When John Smoltz was inducted into the Hall of Fame this past weekend, it was the culmination of a couple different paths. Not only was Smoltz a top-notch starter for the Atlanta Braves, his team for 20 of his 22 years in the majors, he also had a stint as a closer and was pretty successful in that genre. Smoltz’s career equals that of another Hall of Famer, Dennis Eckersley, who began his career as a starter but then turned into one of the greatest closers of all time. In fact, Eckersley even pitched a no-hitter for the Chicago Cubs in 1977.
Meanwhile, Smoltz started his career in 1988 and was a starter for 12 years. He missed the entire 2000 season with an injury. When Smoltz reported to Spring Training in 2001, the Braves decided to turn him into a closer, a spot he held for five seasons. In fact, Smoltz saved 55 of 59 games in 2002; at the time, that was second all-time for a single season.
In 2005, the Braves turned Smoltz back into a starter where he won 47 more games before finally leaving the Braves for a brief, eight-game stint in the American League with the Boston Red Sox, in 2009. He wound up with the St. Louis Cardinals for a stretch run and finally retired at the end of the season.
Smoltz won his only World Series ring in 1995 and followed that up with a Cy Young award in 1996, winning 24 games (the only time he won at least 20 games in his career). Smoltz was an All Star eight times and was named MVP of the 1992 National League Championship series.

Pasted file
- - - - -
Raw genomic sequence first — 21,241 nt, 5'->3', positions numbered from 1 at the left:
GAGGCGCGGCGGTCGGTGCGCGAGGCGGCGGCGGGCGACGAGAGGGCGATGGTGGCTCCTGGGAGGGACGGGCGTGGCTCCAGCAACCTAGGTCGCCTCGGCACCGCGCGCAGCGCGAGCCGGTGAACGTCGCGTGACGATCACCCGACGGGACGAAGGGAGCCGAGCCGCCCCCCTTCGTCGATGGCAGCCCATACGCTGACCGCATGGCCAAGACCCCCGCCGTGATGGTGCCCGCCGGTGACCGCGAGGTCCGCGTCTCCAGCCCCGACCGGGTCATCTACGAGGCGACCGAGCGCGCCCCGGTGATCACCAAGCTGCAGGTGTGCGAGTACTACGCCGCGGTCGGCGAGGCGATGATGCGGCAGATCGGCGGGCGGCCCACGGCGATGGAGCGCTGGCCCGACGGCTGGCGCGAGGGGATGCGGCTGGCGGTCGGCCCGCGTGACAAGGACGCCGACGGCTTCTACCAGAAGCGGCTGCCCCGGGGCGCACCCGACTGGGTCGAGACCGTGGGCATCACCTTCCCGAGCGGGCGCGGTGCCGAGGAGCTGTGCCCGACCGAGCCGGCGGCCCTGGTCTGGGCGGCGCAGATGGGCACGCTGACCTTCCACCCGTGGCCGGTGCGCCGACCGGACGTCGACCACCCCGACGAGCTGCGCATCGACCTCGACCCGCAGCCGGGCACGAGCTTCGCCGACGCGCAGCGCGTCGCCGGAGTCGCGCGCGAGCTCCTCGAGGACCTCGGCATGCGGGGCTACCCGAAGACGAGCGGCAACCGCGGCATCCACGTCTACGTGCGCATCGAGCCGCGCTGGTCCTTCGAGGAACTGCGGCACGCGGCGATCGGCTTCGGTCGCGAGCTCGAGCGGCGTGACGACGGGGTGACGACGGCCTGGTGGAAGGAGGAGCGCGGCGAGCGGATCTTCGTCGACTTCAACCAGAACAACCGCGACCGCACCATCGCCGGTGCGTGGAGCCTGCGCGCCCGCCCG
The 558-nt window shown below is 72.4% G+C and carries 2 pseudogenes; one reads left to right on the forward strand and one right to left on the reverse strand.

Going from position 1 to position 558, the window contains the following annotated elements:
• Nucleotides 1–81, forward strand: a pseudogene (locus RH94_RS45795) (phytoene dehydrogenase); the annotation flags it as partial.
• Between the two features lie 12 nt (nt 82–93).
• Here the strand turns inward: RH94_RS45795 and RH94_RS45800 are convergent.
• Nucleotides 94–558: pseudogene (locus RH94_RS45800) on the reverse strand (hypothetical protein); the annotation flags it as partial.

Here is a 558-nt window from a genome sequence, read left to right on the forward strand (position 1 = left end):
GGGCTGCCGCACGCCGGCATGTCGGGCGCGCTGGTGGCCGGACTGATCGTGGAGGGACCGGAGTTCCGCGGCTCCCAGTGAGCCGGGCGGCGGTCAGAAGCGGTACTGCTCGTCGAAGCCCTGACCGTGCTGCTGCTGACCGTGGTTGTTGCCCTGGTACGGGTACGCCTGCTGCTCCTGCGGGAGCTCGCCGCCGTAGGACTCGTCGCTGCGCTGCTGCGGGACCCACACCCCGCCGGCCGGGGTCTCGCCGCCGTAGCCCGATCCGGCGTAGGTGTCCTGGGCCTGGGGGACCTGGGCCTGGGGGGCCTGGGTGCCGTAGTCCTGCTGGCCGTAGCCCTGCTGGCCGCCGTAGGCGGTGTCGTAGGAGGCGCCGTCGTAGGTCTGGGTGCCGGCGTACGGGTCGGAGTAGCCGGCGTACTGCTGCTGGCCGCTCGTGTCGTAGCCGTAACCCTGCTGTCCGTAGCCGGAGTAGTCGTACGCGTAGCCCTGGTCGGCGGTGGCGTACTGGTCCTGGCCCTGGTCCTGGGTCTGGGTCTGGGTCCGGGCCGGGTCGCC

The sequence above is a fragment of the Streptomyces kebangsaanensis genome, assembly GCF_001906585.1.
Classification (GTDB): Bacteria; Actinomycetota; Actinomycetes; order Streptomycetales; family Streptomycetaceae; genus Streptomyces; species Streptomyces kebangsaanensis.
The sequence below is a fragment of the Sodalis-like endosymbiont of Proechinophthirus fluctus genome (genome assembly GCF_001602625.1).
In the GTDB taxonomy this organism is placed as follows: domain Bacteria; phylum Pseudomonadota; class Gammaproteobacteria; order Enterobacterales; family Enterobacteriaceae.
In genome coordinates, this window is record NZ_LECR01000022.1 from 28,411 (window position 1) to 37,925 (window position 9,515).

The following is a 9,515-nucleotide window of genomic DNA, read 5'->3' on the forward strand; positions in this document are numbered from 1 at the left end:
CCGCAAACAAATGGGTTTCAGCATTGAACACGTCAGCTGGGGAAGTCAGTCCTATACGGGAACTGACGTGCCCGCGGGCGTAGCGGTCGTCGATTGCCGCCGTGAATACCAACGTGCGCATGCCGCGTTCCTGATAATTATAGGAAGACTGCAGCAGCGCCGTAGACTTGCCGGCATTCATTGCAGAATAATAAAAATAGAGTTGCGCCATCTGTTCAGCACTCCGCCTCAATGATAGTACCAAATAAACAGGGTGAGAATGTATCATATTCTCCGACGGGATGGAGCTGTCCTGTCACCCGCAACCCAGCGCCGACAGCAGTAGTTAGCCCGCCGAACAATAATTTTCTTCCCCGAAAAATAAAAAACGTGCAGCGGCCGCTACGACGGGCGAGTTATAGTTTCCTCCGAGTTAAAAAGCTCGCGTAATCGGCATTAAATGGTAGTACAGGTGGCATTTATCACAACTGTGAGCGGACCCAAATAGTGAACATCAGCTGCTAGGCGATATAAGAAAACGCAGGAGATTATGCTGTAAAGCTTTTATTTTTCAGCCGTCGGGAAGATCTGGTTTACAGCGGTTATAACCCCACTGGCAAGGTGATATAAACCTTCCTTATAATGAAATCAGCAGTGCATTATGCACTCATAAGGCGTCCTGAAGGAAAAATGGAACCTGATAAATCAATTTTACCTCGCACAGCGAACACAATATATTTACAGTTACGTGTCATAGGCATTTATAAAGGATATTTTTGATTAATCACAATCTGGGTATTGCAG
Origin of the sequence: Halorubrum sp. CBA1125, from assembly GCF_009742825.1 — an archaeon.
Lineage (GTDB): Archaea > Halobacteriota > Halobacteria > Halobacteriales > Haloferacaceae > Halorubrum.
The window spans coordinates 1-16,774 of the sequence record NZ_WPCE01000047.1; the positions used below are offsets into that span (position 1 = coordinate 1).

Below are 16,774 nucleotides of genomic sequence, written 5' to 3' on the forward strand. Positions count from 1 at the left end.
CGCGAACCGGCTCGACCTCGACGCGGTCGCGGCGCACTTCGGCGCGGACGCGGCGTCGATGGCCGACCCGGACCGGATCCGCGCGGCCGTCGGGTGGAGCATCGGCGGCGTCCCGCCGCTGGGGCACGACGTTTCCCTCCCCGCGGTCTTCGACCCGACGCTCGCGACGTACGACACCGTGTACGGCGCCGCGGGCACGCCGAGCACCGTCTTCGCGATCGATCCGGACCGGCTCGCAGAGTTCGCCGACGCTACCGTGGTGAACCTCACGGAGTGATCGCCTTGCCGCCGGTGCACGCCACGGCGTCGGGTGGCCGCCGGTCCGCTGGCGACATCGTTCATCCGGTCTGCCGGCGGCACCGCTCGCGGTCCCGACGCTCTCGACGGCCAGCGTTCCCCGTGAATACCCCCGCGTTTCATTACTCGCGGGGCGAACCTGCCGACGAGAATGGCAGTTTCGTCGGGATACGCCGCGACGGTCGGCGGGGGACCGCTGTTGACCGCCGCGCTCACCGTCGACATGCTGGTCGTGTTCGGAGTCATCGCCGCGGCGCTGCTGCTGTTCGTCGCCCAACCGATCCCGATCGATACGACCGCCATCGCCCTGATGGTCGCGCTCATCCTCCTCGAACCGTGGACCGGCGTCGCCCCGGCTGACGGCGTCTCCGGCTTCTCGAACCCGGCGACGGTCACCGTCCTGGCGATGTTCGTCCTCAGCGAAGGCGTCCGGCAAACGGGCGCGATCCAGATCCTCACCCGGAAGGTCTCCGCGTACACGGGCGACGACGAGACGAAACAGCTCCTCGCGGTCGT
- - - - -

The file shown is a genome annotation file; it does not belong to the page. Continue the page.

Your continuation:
Every so often, someone will post a list of the most lopsided trades in major league baseball history. Since I am still a die-hard Detroit Tigers list, the trade of Smoltz to Atlanta in 1987 for veteran Doyle Alexander, tops my list of all-time trade blunders. Mind you, Alexander did go 9-0 in the 1987 stretch drive and get the Tigers into the LCS, Detroit was bounced out by the Minnesota Twins in five games and Alexander only went 20-29 in his final two years in the big leagues. Smoltz went on to have a Hall of Fame career.
For a pitcher who won 213 games and saved 154 more, John Smoltz is truly one of the best all-time starters…er, relievers…er, pitchers!